Every historical period has a novel that best tells its story, every state has a history that establishes and fixes its story as narrated from the perspective of its dominant ideology. The losing ideology on that given social and political scene finds itself on the losing side of the narrative process of the inscription of the official history, the story which is to be told to future generations. At the same time, the story of this losing ideology is almost always portrayed one-dimensionally, through a point of view limited to only the barest minimum of favorable facts which support the prescribed history. Victims of this approach are the historical facts, various sequences of events, as well as historical personages which are lost or pushed back into apocryphal texts and histories. Most often, they end up a part of the repressed collective memory that lurks under the surface, waiting for its moment to burst out with all its suppressed might.
One of these defeated ideologies in the 20th century is of course fascism, the story of which is mostly told and perceived through the viewpoint of the victorious post-war ideologies: western liberalism and communism. The general public mostly preceives it through movies about the era, where fascism more often than not is portayed as a caricature or as the embodiment of ultimate evil which cinematic heroes (Indiana Jones, Walter when he defends Sarajevo, Brad Pitt in Inglorious Basterds) always defeat it in the end and send it into to the dark recesses of history. Yet, it only on the rare occasion that we are presented with the actual story about how this ideology was born, how it spread among the common folk and managed to take its place in history. This a quite sensitive issue for all countries and nations where fascism played a significant role in the development of their collective history, but also their existing social reality, such as Italy, the birthplace of fascism. Italian society is still divided along the historical fault lines that were set as early as the creation of its modern state in the 19th century, and intensified with the tectonic events of the 20th century which lead to division of the societal fabric into the right and the left, a process very similar to the events that have shaped modern Macedonian history.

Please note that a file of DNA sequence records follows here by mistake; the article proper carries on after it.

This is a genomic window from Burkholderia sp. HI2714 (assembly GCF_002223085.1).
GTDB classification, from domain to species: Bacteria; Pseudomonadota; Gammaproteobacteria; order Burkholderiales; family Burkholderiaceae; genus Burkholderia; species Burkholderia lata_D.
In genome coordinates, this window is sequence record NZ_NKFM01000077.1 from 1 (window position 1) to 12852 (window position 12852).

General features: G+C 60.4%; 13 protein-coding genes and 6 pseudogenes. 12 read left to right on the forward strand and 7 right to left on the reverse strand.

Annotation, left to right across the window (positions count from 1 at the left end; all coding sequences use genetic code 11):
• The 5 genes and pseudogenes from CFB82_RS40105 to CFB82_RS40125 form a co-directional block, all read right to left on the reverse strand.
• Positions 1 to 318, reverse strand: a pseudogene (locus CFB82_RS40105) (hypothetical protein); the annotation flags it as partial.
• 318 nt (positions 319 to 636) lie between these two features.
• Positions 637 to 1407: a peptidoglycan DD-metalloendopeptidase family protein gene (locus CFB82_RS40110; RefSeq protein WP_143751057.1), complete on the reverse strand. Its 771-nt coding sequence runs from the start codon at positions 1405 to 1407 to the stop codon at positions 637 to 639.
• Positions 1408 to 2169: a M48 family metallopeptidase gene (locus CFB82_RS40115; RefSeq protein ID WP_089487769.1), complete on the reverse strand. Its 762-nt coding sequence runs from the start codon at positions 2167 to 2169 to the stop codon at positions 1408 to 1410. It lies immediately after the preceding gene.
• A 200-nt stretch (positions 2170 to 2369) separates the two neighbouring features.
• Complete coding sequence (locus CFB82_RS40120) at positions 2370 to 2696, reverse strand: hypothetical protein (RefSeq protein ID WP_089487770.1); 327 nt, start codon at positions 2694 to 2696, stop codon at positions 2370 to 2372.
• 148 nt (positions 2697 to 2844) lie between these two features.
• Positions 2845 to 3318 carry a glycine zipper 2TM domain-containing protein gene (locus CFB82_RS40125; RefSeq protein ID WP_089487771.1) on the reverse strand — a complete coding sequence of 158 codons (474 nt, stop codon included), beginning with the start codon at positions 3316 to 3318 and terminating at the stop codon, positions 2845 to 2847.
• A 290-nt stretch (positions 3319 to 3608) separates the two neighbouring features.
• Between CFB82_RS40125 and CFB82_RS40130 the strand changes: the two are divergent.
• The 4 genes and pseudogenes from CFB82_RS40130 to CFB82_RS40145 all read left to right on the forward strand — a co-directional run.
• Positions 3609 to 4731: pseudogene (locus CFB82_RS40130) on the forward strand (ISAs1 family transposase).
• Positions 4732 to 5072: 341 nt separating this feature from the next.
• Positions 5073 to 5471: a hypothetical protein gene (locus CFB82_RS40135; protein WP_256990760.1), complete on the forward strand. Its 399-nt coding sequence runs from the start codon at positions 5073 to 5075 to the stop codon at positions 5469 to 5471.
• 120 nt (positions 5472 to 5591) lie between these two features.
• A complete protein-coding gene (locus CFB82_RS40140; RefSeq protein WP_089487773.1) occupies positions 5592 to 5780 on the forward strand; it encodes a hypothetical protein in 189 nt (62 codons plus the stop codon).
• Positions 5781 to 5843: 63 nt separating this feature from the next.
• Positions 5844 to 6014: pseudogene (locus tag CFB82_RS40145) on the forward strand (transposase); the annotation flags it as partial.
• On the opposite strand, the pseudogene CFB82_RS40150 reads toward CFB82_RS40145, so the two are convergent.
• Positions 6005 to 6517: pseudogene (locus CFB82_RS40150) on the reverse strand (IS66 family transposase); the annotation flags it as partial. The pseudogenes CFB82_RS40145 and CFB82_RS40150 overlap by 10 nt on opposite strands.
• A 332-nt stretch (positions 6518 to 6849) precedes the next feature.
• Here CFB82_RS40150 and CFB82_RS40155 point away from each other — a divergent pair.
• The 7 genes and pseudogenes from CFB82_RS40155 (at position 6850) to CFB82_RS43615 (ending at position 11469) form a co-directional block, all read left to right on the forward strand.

Consequently, it is always fascinating and instructive to learn about new aspects of the history of this Mediterranean nation that is so similar to us. In more recent times, we had the chance to get better acquainted with this part of Italian history through the works of art of primarily left-leaning authors such as Umberto Eco, Federico Fellini (Amarcord), Roberto Benigni (La Vita e Bella). Antonio Pennacchi’s novel Canale Mussolini (translated and published in Macedonian by ILI-ILI) provides us with an opportunity to get a look at this history from the other side. The novel serves as an insight into the origin of fascism and the environment in which it was born and thrived. We shouldn’t rush to conclusions that this work is a pamphlet for fascism or that is a mere romanticized version of a historical period. Quite the contrary. Pennacchi deftly depicts a rich and complex portrait of the economic and political situation in the country at the time, but also gives us insight into the psyche, mentality and the tradition of the community which gave birth to fascism. Thus, he successfully casts a light on a not as well known, at least for us, side of Italian history. The secret of the success of this novel lies in Pennacchi’s mastery to tell the whole story in a rather simple, even colloquial and folksy language infused with great doses of humor and subversion, in the same way history is told and seen by the common man witnessing the events unfolding on the great historical stage.